There are much more. And people say the Classics do not contain explicit descriptions.

Before I close this entry: reverse breathing is one of those old secrets. It should be done with care and it is best if you get qualified instructions, otherwise, bad side effects such as increasing blood pressure, headache, hemorrhoids etc. may result. You have been warned.

Finally, a plug to one of my favorite bookstores: http://www.plumpub.com They carry a lot of books, both in Chinese and English, and VCDs, DVDs. Nice folks, great selection, prompt shipping. What more can one ask for (except for the Wei Shu Ren’s book, hint hint, Debbie 🙂 )

(*) Wu style founder Wu Jian Quan’s second son

(**) One of Yang Cheng Fu’s students

(***) He was a student of Tian Zhao Lin, a student of Yang Shao Hou and Yang Jian Hou (third son of the great Yang Lu Chan and father of Saho Hou). Shi Diao Mei is the teacher of Tchoung Ta Tchen

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Qi and the Internal Martial Arts

Discussing Internal Martial Arts in the Orient is a very different exercise than in the West. A Chinese sifu would say “the Qi goes here” or “sink Qi to the dantien” all day long and no one would raise an eyebrow. The strict teaching method is that you just do what your teacher asks. You wouldn’t dare to question, at least not interrupting a whole class with your silly questions. Besides, Qi is so central to the Chinese thought that no less than 50 expressions involve the word Qi! In contrast, the western science legacy is based on questioning: what does it do? How does it work? In the West, before the sifu could finish the sentence, inevitably someone would ask “What is Qi?”

Unfortunately, most people who want to discuss Qi and Internal Martial Arts scientifically are asking the wrong questions. Often the first assumption is that if the Chinese cannot describe Qi in western terms (“is it a thing? What kind of thing is it?”) then the Chinese paradigm is either flawed, incomprepensible, or incompatible with western science. So they ask, “if Qi exists, how come we can’t measure it?” or “it must be [fake, bio-electricity, body alignment, … ]”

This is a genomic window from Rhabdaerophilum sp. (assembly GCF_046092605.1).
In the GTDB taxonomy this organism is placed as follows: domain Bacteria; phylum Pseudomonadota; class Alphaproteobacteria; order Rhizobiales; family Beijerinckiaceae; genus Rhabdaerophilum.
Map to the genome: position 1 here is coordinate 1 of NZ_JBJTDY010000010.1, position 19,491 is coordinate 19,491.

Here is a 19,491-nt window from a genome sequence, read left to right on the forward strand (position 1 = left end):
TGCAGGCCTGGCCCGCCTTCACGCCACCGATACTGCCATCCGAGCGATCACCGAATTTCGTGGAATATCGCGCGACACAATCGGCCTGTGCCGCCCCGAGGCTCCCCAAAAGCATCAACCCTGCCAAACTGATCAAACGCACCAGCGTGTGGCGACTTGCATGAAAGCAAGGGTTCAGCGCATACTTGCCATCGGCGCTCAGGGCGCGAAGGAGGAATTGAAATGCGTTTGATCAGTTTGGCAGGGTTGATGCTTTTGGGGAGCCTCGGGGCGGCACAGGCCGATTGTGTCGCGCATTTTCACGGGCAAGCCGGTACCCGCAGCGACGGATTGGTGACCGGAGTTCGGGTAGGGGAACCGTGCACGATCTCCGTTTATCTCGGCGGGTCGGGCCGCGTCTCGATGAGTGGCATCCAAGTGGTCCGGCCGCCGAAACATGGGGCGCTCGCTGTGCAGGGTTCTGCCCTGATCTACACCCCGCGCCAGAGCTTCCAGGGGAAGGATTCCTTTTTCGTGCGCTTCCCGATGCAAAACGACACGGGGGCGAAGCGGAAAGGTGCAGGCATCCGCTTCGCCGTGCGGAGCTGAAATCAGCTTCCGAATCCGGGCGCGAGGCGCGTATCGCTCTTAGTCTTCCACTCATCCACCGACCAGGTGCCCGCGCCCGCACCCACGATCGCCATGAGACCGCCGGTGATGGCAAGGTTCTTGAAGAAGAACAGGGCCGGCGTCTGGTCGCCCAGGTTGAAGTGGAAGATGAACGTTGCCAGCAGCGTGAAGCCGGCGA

Lets think about this: the Chinese martial artists have been using Qi to describe, and more importantly, transmit their knowledge for hundreds if not thousands of years. Consider that some of the brightest minds in Chinese history are martial artists, the conclusion must be that the system is fine as it is!

In other words, throw down the preconceived notions on how things *should* work, and accept that it does work, and it may work for you too. While the Flatlanders could not comprehend the 3-D world, nevertheless, the 3-D world does exist. So if a student has problems with the Qi paradigm, then the problem is with the student, and not with the paradigm!

Can we *supplement* the Qi paradigm with more scientific information? Absolutely. Search the web for body alignment, bio-mechanical model, tendon, sinew, fascia, and you would find much information, perhaps more paletable to the western minds.

However, that is still missing the point. For the word Internal in Internal Martial Arts refers to Shen, Qi, and Yi, the internal aspects. To start the journey on training in Internal Martial Arts, one must start there, but that’s for another post. The very first step though, must be that the mind must change to accept the Qi paradigm, and that Internal Martial Arts is different. It’s not just doing thing softly or slowly, or that it’s just whole body power. It’s those, and a lot more, but that’s a topic for another post.

// richard